I feel I was unfairly denied the stimulus payment. In 2019, I made a total of $51,331. My filing status was “single, no children.” I was denied the stimulus payment on 4/10/20 because the IRS based my income on my 2018 taxes.
I was permanently laid off from my job as a direct result of the coronavirus pandemic. I was the supervisor of the department that processed and reconciled parking citations written by my city.
Since mid-March, the number of parking citations drastically fell due to the coronavirus pandemic, and this caused a major reduction of revenue in my department which resulted in me losing my job.
I do not understand why they cannot send out the stimulus checks for the people that do qualify, according to their 2019 taxes. Why didn’t they put the checks on hold until the 2019 taxes were received if the 2018 taxes did not qualify, instead of flat out denying people who truly do qualify?
This timing game is preventing people who qualify from receiving the assistance that is desperately needed. I understand there was no time to iron everything out before the checks were dispersed. But why not fix this loophole, and send the checks that truly qualify from their recent 2019 taxes?
I was told by the IRS they cannot go back on their original decision. It is obvious that this decision was rushed, and not thought through. We, the qualifying taxpayers, should not have to suffer due to this loophole.
I am not a high income earner. My 2018 income was inflated due to a 401(k) disbursement that I had to take to save my house due to a scheduled layoff in 2018.
I really wish someone could help. The $1,200 is desperately needed.
A Very Disappointed Unemployed Taxpayer
I’m very sorry you were laid off.
The pandemic has affected so many parts of the economy. Parking-ticket revenue was one area that did not occur to me. I understand you are frustrated, and it does feel unfair. However, I do hope that the weekly $600 in extra unemployment benefits went some way in making these last few months easier to manage. It’s more for some people than others, I know, but the $2.2 trillion CARES Act has gone some way in easing that burden for millions of Americans in a situation similar to your own.
Had the Internal Revenue Service delayed the stimulus-check program for you, and others like you, it would have also delayed it for millions of other Americans. It did not work with the precision of a Swiss watch, but the staff at the IRS were working hard to send as many checks to people as soon as they humanly could — with the challenges of computer networks that were not set up for such a public-health and financial emergency.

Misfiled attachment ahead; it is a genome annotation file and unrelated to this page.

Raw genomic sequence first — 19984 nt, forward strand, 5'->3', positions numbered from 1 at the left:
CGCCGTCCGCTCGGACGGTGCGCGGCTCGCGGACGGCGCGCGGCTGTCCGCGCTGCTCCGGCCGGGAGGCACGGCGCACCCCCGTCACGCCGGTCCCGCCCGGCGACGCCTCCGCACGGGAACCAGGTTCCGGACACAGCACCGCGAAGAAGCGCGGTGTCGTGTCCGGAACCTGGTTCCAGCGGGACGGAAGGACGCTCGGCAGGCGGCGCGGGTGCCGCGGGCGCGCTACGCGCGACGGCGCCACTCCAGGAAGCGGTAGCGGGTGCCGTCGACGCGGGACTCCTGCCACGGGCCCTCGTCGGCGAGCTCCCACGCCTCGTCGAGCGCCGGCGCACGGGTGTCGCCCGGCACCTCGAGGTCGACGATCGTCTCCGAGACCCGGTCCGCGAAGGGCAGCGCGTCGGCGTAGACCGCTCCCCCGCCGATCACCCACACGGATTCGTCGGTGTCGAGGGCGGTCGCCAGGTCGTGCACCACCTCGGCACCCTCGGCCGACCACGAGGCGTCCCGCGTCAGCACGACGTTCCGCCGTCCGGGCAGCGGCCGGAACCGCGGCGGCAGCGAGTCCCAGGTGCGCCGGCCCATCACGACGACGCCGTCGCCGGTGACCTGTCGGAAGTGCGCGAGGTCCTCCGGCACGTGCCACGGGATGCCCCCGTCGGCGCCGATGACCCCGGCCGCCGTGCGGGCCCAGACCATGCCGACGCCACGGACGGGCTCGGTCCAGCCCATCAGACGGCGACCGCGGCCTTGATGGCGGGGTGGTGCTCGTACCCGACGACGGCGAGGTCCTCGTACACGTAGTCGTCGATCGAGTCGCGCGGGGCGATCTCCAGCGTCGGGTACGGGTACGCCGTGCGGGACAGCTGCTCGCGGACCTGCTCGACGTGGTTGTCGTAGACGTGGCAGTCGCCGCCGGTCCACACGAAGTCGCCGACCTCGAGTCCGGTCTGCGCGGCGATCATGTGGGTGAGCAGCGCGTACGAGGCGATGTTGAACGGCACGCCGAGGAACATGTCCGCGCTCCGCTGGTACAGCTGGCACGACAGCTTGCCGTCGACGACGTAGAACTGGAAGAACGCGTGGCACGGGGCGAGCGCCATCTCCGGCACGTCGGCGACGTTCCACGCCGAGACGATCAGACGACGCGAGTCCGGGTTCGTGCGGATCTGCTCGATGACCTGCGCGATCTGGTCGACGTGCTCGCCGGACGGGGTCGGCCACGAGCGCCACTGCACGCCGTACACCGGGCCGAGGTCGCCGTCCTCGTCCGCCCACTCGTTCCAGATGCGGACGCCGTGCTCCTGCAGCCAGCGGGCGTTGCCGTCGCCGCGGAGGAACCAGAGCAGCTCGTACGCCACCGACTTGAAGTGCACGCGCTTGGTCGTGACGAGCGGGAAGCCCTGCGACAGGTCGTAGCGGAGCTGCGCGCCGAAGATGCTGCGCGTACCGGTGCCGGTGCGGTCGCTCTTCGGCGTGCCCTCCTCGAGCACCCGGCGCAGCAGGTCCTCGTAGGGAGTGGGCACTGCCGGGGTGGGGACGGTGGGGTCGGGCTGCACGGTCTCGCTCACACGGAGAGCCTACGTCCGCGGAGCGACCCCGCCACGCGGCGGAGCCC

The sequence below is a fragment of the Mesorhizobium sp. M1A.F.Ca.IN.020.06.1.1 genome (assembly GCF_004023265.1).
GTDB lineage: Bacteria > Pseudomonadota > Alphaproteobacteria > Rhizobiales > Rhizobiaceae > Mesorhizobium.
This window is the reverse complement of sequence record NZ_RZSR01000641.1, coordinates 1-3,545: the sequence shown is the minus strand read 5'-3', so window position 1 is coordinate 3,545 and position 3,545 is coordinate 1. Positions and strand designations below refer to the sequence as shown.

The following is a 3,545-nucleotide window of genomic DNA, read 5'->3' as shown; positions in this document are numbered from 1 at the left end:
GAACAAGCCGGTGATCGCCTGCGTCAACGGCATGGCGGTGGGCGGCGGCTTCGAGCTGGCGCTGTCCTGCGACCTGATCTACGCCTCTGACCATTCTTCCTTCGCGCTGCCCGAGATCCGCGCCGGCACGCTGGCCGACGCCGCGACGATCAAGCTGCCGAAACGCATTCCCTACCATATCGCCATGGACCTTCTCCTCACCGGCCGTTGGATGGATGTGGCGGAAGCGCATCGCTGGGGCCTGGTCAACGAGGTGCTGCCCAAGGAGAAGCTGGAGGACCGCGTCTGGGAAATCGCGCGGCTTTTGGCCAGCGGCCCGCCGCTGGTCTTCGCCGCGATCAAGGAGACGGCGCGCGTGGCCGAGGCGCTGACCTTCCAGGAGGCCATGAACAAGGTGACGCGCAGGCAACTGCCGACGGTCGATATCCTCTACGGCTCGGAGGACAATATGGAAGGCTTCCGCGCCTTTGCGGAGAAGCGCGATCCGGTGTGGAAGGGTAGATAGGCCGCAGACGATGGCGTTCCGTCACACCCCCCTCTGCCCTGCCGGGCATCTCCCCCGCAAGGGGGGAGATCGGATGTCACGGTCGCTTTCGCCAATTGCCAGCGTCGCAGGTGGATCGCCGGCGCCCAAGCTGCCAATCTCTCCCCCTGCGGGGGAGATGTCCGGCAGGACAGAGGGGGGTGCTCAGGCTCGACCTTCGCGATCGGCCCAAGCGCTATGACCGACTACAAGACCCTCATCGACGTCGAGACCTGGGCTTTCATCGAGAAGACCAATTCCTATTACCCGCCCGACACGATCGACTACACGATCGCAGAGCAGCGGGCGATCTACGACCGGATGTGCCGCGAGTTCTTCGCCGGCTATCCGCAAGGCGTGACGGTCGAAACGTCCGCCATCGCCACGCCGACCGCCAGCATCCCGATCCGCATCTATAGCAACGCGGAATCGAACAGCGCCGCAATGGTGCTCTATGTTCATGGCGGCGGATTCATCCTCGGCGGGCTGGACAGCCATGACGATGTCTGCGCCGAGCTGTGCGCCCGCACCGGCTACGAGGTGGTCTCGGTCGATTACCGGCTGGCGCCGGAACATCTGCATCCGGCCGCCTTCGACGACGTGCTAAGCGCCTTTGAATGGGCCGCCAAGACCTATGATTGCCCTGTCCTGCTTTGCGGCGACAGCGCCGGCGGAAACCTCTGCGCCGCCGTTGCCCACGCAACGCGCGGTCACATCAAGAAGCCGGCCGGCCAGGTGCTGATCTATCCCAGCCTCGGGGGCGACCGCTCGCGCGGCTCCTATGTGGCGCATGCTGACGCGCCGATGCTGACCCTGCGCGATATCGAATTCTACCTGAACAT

Fourteen percent of households making under $50,000 have yet to receive their stimulus payment, according to a survey Prosperity Now, a research and policy organization, conducted between June and July. That’s one of the ways the pandemic is squeezing poor families who are skipping bills and skimping on groceries, the organization said. By early June, IRS still needed to pay out between 30 and 35 million checks. That included 13 million to 18 million people.
The good news: Your $1,200 stimulus check will arrive with your 2020 tax refund. Lawmakers are still wrestling over the details of the next stimulus package. “It’s clear no Phase Four deal will be made until the week of August 3rd, which remains our base case,” said analysts at Beacon Policy Advisors in a note Thursday. “But given the current lack of unity among Republicans, which could slow down the pace of the negotiations with Democrats, a final deal could even slip a few days further into the week of Aug. 10.”
The bad news: It will be based on 2019 tax returns, too.
As of Friday evening, COVID-19, the disease caused by the virus SARS-CoV-2, had infected at least 19.2 million people globally and 4.9 million in the U.S. It had killed over 716,735 people worldwide and at least 160,976 in the U.S., according to data aggregated by Johns Hopkins University’s Center for Systems Science and Engineering.
New York has the most fatalities (32,760) followed by New Jersey (15,849). The stock market has been on a wild ride in recent months. The Dow Jones Industrial Index DJIA, +0.17% and the S&P 500 SPX, +0.06% ended up Friday as investors awaited round two of a fiscal stimulus, but the Nasdaq Composite’s COMP, -0.87% 7-day winning streak ended at the market’s close.